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I want to play some simple sound effects when people press certain buttons in my app and I've tried several things, but I always get a latency that makes the sound seem out of sync.

I've followed the tutorials here, so I've tried the build in Audio Services, but that had a latency and I've tried the AVAudioPlayer, but that had a latency as well, even though I used "prepareToPlay".

Do I really have to install a big and messy library like Finch to get a simple sound effect with no latency in my simple app?

Hope you can clarify things for me!

UPDATE

Code for Audio Services:

NSURL *soundURL = [[NSBundle mainBundle] URLForResource:@"PlopsX4"
                                      withExtension:@"aif"];
AudioServicesCreateSystemSoundID((CFURLRef)soundURL, &sound1);
AudioServicesPlaySystemSound(sound1);

Code for AVAudioPlayer in viewDidLoad:

NSURL *soundURL = [[NSBundle mainBundle] URLForResource:@"PlopsX4"
                                      withExtension:@"aif"];
self.avSound = [[AVAudioPlayer alloc] 
       initWithContentsOfURL:soundURL error:nil];
[self.avSound prepareToPlay]

Code for AVAudioPlayer in method where I want to play the file:

[self.avSound play];
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5  
Silly question, but are you sure there isn't a moment of silence at the beginning of your audio file? Have you put it through something like audacity? –  Dan F Jan 4 '13 at 18:34
    
Also, how are you testing? Device? Simulator? What hardware are you testing on if it is on a device? –  Dan F Jan 4 '13 at 18:36
    
Have you searched SO. It seems like there are many other questions on this issue. Some suggest some hacks to pre-load, others suggest using system sounds (SystemSoundID) –  KlausCPH Jan 4 '13 at 18:49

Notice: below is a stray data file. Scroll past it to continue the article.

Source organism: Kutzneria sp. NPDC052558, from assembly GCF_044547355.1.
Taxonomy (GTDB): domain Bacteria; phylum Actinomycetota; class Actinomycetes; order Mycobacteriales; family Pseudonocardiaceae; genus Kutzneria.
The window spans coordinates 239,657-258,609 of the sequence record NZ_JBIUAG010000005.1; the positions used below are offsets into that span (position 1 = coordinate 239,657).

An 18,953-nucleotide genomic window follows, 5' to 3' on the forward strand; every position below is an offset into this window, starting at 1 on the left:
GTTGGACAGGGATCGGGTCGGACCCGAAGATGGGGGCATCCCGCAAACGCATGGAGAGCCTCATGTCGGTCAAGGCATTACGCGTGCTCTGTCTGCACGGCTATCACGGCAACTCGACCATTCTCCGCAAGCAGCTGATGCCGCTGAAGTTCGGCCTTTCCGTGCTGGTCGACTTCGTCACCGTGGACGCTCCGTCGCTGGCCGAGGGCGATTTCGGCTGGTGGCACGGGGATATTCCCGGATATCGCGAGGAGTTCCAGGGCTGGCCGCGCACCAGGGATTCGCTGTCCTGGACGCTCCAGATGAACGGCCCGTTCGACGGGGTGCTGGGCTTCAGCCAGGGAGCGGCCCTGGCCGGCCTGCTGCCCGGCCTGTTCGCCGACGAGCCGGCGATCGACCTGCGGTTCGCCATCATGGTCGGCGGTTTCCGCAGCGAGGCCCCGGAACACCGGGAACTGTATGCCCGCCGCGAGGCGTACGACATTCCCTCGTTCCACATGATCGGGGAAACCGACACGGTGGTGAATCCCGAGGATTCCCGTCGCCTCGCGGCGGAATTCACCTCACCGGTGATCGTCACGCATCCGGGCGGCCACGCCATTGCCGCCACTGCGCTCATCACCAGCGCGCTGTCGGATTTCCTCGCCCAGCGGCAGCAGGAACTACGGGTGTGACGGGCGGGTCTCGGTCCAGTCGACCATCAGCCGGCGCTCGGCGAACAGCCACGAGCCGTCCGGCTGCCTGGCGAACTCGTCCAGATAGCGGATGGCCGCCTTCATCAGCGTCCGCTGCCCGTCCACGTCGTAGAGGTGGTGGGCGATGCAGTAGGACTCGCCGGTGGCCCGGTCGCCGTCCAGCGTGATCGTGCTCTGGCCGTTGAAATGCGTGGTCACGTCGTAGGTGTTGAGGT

@DanF There's no moment of silence in the start. I've made the sound myself. Second time it plays, it plays instantly... it's only the very first time. I'm testing on the newest generation iPod touch which is connected to my macbook air. –  Holger Edward Wardlow Sindbæk Jan 4 '13 at 18:56
    
@BjörnKaiser Just did. Would love some comments on it. –  Holger Edward Wardlow Sindbæk Jan 4 '13 at 18:57

3 Answers 3

up vote 2 down vote accepted

The way I got this to work (and I think I got the idea from another post on SO) was to create an empty 1 second .wav file and "play" it at initialization. After that, there was no delay when I called the other sound effects.

Something like this in my sound player object

    SystemSoundID blID;
    SystemSoundID cID;

    +(void)doInit
    {
            if (spinitialized){
                    AudioServicesPlaySystemSound (blID);
                    return;
            }



            NSString *str = [[NSBundle mainBundle] pathForResource:@"ding.wav" ofType:@""];
            NSURL *uref = [NSURL fileURLWithPath:str];
            OSStatus error = AudioServicesCreateSystemSoundID ((CFURLRef)uref, &cID);
            if (error) NSLog(@"SoundPlayer doInit Error is %ld",error);

            str = [[NSBundle mainBundle] pathForResource:@"blank.wav" ofType:@""];
            uref = [NSURL fileURLWithPath:str];
            error = AudioServicesCreateSystemSoundID ((CFURLRef)uref, &blID);
            if (error) NSLog(@"SoundPlayer doInit Error is %ld",error);

            AudioServicesPlaySystemSound (blID);

            spinitialized = YES;
    }

Then I could just play the "ding" without any delay using:

    AudioServicesPlaySystemSound (cid);
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Thanks for the suggestion. I did something similar (see below). –  Holger Edward Wardlow Sindbæk Jan 4 '13 at 19:16

SOLUTION

I ended up doing something similar as Mike above. I ended up playing the sound with the sound volume down in viewDidLoad:

NSURL *soundURL = [[NSBundle mainBundle] URLForResource:@"PlopsX4"
                                              withExtension:@"aif"];
self.plops = [[AVAudioPlayer alloc] initWithContentsOfURL:soundURL error:nil];
[self.plops setVolume:0.0];
[self.plops play];

And then in the function where I play it I do:

[self.plops setVolume:1.0];
[self.plops play];
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One thing I found that seems to help is, upon entry to the screen where the sound MIGHT be played, to play a fraction of a second of a sound. This seems to "prime" the sound mechanism -- allocating internal objects, paging in stuff, etc.

(I observe that this is similar to Mike M's approach.)

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